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People come, people go. Outside to inside the beltway. Public to private to public again. That’s life in Washington, but the transience can cause complications for government contractors, such as conflicts of interest.
Contractors that want to employ desirable experts with government experience need to know how to prevent conflicts of interest when submitting bids, as illustrated by a recent Raytheon cybersecurity contract award protested by Northrop Grumman.
Northrop Grumman couldn’t show that Raytheon’s employment of former government officials — and their alleged access to competition information — tainted the award, but the attempt serves as a reminder for contractors of the importance of vetting their high-profile hires.
The issue isn’t prevalent in bid protests “because hiring a former official who can provide, or even appear to provide, a competitive advantage is a high-stakes gamble that both the contractor and former official try to avoid,” John G. Horan, a partner at Dentons LLP, Washington, told Bloomberg Government.
However, it is “essential that contractors have guidelines in place to avoid these conflicts of interest, as well as to ensure compliance with all other hiring and representation restrictions on former government officials because the stakes are very high,” he said.
“A contractor can be disqualified from award of the very contracts it intended the former official to work on and, in egregious cases, be suspended or debarred from government contracting. The official could face criminal charges,” he added.
Agencies’ contracting officers are required to assess whether organizational conflicts of interest exist under Federal Acquisition Regulation, and mitigate significant potential conflicts, such as an unequal access to information, before making contract award decisions.
Screening new employees should be part of a contractor’s process for identifying, mitigating, and avoiding conflicts of interest, Michelle Litteken, an associate at PilieroMazza PLLC, Washington, told Bloomberg Government.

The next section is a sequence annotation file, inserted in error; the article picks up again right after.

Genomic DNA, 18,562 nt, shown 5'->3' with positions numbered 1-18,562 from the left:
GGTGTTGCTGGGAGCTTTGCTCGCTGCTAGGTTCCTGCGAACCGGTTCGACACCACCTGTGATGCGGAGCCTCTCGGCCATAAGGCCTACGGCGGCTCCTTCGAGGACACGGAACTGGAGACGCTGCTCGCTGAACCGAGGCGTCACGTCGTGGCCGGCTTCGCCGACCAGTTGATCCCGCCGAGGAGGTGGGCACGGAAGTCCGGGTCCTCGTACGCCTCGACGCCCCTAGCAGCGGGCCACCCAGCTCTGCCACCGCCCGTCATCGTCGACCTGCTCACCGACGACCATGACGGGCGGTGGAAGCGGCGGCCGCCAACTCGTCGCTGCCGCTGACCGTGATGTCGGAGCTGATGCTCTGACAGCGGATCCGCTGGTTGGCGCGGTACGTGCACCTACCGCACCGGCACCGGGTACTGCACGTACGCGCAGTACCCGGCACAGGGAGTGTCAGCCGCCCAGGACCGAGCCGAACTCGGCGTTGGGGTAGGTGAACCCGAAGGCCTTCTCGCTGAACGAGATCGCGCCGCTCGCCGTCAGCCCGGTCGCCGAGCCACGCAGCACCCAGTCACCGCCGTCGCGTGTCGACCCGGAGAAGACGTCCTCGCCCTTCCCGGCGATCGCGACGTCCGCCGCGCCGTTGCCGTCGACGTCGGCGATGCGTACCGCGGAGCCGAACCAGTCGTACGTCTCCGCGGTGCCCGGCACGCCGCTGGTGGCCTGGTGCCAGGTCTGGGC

“Contractors should gain an understanding of the new employee’s prior level of authority and obtain the employee’s former job description,” she said. “Contractors should also obtain a copy of the employee’s ethics opinion if one was prepared by the former employee.
“New employees may need to be firewalled from activities for which they have competitively useful non-public information,” she added.
In some situations, “a contractor may want to have the new employee sign representations and certifications regarding the information provided,” she said. “Additionally, it cannot be forgotten that former federal employees are often subject to post-employment restrictions that limit what the employee can do in the private sector.”
A revolving door connecting government officials to private contractors is quite active, Horan said, as illustrated by a Defense Department-operated database called the “After Government Employment Advice Repository,” which tracks the propriety of defense officials working for defense contractors.
Fifty-two contractors employed 2,435 former Defense Department senior and acquisition officials that were subject to restrictions on their post-government employment, according to a 2008 Government Accountability Office report.
“The good news is that the GAO also reported that most of the major defense contractors surveyed in 2008 had established practices for ensuring awareness and compliance with post-government employment restrictions, and those practices have likely become more common and more robust in that last 10 years,” Horan said.
Further, 22 out of 40 former high-ranking officials who left the Coast Guard from 2005 through 2009 received compensation from Coast Guard contractors, a 2011 GAO report said.
Northrop Grumman believed it could upend Raytheon’s cybersecurity award by calling attention to the unfair competitive advantage Raytheon gained by hiring two former DHS officials with allegedly unlimited access to information concerning the department’s cybersecurity requirements.
However, the department reasonably concluded that the officials didn’t have access to competitively useful information concerning this procurement, the GAO said Oct 4.
Specifically, the officials may have had access to cybersecurity contract documents, but the fact that the officials left DHS more than two years before the protested contract competition started made that information outdated, the GAO said.
Another recent conflicts protest fell short in Harkcon Inc. v. United States, whereby a former Coast Guard captain who joined a training services contractor as a consultant didn’t taint an $84 million award, the U.S. Court of Federal Claims said in August.
The captain didn’t have access to competitively useful information while he was with the Coast Guard, and retired before the service finalized its contract competition plan, the court said.
Although the protests were unsuccessful, every prospective contractor and subcontractor should be aware of the potential for conflicts, said Matthew Schoonover of Koprince Law LLC, Lawrence, Kan.
“It’s no secret that former agency employees are highly valued as private-sector employees,” he said. “Large businesses in particular are generally eager to bring them onboard. So, we see these concerns arise with some frequency.”
Robust ethical compliance or organizational conflict of interest mitigation plans are necessary for contractors to rectify potential conflict issues, such as understanding whether any former government employees had access to competitive information, Schoonover said.
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